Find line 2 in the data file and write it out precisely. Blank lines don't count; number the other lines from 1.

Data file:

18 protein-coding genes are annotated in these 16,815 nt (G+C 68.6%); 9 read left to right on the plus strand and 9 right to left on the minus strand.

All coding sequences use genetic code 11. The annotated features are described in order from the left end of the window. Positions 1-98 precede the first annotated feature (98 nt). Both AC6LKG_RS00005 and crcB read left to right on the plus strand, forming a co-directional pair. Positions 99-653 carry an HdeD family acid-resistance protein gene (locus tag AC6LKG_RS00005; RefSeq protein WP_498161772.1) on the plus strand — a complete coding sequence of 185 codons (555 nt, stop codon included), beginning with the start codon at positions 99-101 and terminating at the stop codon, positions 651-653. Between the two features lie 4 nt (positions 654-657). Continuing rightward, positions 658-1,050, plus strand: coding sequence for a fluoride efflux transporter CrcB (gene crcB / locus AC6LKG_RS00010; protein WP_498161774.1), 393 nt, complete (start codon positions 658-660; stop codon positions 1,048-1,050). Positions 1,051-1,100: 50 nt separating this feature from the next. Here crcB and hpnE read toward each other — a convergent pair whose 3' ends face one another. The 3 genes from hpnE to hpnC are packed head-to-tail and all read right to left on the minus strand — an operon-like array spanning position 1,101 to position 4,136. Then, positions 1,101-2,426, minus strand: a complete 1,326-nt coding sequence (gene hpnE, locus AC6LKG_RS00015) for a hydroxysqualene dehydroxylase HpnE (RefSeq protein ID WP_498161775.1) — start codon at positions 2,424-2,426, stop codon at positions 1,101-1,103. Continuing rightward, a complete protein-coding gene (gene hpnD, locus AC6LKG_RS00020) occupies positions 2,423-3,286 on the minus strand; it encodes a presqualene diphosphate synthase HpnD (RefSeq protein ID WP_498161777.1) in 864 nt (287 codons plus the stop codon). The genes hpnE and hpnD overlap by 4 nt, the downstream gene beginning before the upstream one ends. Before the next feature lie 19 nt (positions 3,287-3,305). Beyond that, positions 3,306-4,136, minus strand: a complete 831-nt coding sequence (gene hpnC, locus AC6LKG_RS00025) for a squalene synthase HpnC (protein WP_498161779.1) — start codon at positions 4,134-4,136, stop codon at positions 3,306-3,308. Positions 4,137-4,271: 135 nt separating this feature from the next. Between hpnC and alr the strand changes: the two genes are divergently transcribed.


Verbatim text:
All coding sequences use genetic code 11. The annotated features are described in order from the left end of the window. Positions 1-98 precede the first annotated feature (98 nt). Both AC6LKG_RS00005 and crcB read left to right on the plus strand, forming a co-directional pair. Positions 99-653 carry an HdeD family acid-resistance protein gene (locus tag AC6LKG_RS00005; RefSeq protein WP_498161772.1) on the plus strand — a complete coding sequence of 185 codons (555 nt, stop codon included), beginning with the start codon at positions 99-101 and terminating at the stop codon, positions 651-653. Between the two features lie 4 nt (positions 654-657). Continuing rightward, positions 658-1,050, plus strand: coding sequence for a fluoride efflux transporter CrcB (gene crcB / locus AC6LKG_RS00010; protein WP_498161774.1), 393 nt, complete (start codon positions 658-660; stop codon positions 1,048-1,050). Positions 1,051-1,100: 50 nt separating this feature from the next. Here crcB and hpnE read toward each other — a convergent pair whose 3' ends face one another. The 3 genes from hpnE to hpnC are packed head-to-tail and all read right to left on the minus strand — an operon-like array spanning position 1,101 to position 4,136. Then, positions 1,101-2,426, minus strand: a complete 1,326-nt coding sequence (gene hpnE, locus AC6LKG_RS00015) for a hydroxysqualene dehydroxylase HpnE (RefSeq protein ID WP_498161775.1) — start codon at positions 2,424-2,426, stop codon at positions 1,101-1,103. Continuing rightward, a complete protein-coding gene (gene hpnD, locus AC6LKG_RS00020) occupies positions 2,423-3,286 on the minus strand; it encodes a presqualene diphosphate synthase HpnD (RefSeq protein ID WP_498161777.1) in 864 nt (287 codons plus the stop codon). The genes hpnE and hpnD overlap by 4 nt, the downstream gene beginning before the upstream one ends. Before the next feature lie 19 nt (positions 3,287-3,305). Beyond that, positions 3,306-4,136, minus strand: a complete 831-nt coding sequence (gene hpnC, locus AC6LKG_RS00025) for a squalene synthase HpnC (protein WP_498161779.1) — start codon at positions 4,134-4,136, stop codon at positions 3,306-3,308. Positions 4,137-4,271: 135 nt separating this feature from the next. Between hpnC and alr the strand changes: the two genes are divergently transcribed.